Ocean cruise operators have been left scratching their heads after the Trump Administration revealed plans to restrict non-family travel to Cuba. The decision by the US Treasury and Commerce Department will see all cruise ships operating from the US banned from sailing to any port of the northern Caribbean destination in an effort to starve the island’s communist government.
It’s a backward step from the former Obama Administration which opened the doors for USA-Cuba relations three years ago and consequently saw an influx in cruise companies adding Cuba to their deployment calendars.
Over 142,000 American entered Cuba between January and April, a figure that’s up 300% compared to the previous corresponding period.
“Cuba continues to play a destabilising role in the Western Hemisphere, providing a communist foothold in the region and propping up U.S. adversaries in places like Venezuela and Nicaragua by fomenting instability, undermining the rule of law and suppressing democratic processes,” said Treasury Secretary Steven Mnuchin.
“This Administration has made a strategic decision to reverse the loosening of sanctions and other restrictions on the Cuban regime. These actions will help to keep U.S. dollars out of the hands of Cuban military, intelligence and security services.”
The changes take immediate effect, from 5 June 2019.
Additionally, the United States will no longer permit visits to Cuba via passenger and recreational vessels, such as yachts and private & corporate aircraft, the State Department said.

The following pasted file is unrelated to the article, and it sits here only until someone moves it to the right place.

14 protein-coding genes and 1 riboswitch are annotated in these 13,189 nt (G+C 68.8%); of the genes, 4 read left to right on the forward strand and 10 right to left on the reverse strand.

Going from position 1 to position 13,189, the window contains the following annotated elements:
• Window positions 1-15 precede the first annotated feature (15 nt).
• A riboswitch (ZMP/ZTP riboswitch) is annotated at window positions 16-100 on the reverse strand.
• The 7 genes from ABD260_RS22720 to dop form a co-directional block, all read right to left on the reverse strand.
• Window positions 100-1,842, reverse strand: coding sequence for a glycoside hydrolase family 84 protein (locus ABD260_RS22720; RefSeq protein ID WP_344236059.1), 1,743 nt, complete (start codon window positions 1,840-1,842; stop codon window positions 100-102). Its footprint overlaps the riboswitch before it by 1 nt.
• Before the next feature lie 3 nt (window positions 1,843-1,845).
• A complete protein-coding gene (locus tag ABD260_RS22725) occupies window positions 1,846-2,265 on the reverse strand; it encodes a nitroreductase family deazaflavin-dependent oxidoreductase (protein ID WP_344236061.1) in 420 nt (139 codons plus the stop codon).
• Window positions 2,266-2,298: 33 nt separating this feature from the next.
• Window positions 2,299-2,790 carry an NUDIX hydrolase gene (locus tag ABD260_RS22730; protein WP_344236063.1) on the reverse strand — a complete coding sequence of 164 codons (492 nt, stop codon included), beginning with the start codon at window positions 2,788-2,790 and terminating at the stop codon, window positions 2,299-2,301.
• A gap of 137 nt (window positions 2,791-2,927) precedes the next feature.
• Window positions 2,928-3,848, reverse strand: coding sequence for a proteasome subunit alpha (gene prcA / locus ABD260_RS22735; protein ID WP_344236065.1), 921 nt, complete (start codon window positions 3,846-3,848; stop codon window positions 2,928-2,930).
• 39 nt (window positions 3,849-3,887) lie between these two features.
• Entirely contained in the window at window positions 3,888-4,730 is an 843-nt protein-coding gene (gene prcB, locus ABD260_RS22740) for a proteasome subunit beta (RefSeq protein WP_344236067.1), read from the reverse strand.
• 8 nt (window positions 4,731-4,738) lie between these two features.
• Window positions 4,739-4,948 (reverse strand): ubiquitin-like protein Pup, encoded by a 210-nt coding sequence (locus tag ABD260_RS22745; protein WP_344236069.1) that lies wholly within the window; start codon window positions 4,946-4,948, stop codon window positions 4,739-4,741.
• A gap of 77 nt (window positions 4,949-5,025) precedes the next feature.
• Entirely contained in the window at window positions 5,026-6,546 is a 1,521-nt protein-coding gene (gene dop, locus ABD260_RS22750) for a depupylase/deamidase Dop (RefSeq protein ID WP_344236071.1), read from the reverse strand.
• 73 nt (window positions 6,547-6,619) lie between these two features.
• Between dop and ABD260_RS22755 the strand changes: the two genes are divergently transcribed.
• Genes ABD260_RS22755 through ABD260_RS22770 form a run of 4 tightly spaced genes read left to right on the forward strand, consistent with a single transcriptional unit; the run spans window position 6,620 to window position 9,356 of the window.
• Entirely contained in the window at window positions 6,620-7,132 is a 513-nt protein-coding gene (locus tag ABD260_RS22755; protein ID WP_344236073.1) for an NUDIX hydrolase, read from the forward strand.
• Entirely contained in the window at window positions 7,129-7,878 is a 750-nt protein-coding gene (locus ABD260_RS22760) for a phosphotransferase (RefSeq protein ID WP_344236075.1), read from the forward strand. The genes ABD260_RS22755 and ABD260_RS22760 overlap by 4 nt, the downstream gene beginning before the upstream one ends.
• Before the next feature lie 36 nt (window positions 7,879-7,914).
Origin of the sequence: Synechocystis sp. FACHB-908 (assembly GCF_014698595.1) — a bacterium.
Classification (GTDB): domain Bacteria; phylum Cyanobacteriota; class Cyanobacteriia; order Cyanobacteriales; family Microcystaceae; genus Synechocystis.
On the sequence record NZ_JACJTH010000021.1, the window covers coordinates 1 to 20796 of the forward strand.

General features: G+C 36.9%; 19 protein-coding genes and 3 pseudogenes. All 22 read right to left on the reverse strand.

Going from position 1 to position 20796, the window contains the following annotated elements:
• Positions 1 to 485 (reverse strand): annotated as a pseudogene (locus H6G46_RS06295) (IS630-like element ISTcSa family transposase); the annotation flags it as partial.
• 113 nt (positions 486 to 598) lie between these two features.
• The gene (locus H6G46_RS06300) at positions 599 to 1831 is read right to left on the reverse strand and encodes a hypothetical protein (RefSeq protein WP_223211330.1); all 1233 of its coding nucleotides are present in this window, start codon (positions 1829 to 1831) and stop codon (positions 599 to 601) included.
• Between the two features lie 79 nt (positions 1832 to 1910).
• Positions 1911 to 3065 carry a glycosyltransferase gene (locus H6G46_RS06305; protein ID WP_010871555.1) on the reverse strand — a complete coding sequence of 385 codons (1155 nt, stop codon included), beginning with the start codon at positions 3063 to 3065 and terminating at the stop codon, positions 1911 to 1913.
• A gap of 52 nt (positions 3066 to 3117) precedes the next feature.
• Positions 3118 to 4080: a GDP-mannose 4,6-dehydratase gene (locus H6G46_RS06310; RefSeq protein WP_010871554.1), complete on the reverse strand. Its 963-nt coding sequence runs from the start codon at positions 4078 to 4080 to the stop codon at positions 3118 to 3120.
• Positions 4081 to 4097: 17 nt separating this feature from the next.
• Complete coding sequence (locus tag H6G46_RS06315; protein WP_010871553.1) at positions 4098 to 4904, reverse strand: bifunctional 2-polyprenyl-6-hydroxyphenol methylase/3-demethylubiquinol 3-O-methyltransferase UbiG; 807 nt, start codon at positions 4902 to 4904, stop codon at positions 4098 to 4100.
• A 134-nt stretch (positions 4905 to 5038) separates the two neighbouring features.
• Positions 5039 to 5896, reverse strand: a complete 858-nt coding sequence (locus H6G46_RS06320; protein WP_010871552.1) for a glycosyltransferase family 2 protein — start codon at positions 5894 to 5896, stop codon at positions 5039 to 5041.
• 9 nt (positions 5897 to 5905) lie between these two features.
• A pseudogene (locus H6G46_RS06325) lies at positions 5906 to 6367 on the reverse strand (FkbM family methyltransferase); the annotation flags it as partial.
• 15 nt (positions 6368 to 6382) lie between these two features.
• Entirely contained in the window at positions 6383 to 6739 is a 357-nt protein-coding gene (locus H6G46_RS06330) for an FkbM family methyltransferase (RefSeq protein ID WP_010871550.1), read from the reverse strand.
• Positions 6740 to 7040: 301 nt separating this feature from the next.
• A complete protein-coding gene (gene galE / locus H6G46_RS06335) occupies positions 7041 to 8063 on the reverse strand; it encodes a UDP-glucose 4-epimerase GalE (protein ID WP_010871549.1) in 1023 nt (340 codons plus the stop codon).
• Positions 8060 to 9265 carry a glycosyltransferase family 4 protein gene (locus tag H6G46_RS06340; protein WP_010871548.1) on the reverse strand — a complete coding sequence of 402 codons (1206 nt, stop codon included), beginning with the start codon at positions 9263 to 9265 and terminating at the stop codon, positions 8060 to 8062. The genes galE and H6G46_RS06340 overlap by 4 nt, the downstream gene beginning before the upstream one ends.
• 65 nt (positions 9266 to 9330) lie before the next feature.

Commercial flights from the US will still be permitted.
So why now?
The State Department said “it holds the Cuban regime accountable for its repression of the Cuban people, its interference in Venezuela and its direct role in the man-made crisis led by Nicolas Maduro.”
“”Despite widespread international condemnation, Maduro continues to undermine his country’s institutions and subvert the Venezuelan people’s right to self-determination. Empowered by Cuba, he has created a humanitarian disaster that destabilises the region.”
“The United States calls on the regime to abandon its repression of Cubans, cease its interference in Venezuela and work toward building a stable, prosperous and free country for the Cuban people.”
Ending Group People-to-People Travel
The new strategy will remove authorisation for group people-to-people educational travel. A “grandfathering” provision will continue to permit the select group people-to-people educational travel previously allowed but only when the traveller has already completed at least one travel related transaction previous to the new policy. These transactions include buying an airline ticket or reserving accommodation in Cuba.
Virgin Voyages’ plans scuppered
Virgin Voyages said it was disappointed by the US Government’s decision.
The start-up cruise line, set to enter service early next year and operate sailings from Miami to the Caribbean, including Cuba, told travel advisors: “If you have a sailor booked on any of our sailings with a stop in Havana, we wanted to let you know we’ll be reaching out to them by email tomorrow. The entire Virgin Voyages crew is working hard on changes to our voyages and we’ll be back in touch next week with full details of Havana’s replacement,” Virgin said.
And CLIA’s response?
Currently, cruise companies including Royal Caribbean, Norwegian Cruise Line and Carnival operate ships from the United States to Cuba.
In a statement, Cruise Lines International Association said it was yet to fully comprehend the repercussions of the decision.
“CLIA and its Cruise Lines are currently reviewing and working through the details of the Administration’s Cuba policy announcement to better assess the scale and timing of its effect on cruise sailings from the U.S. to Cuba,” the statement said.
Lead image: Royal Caribbean’s Empress of the Seas in Havana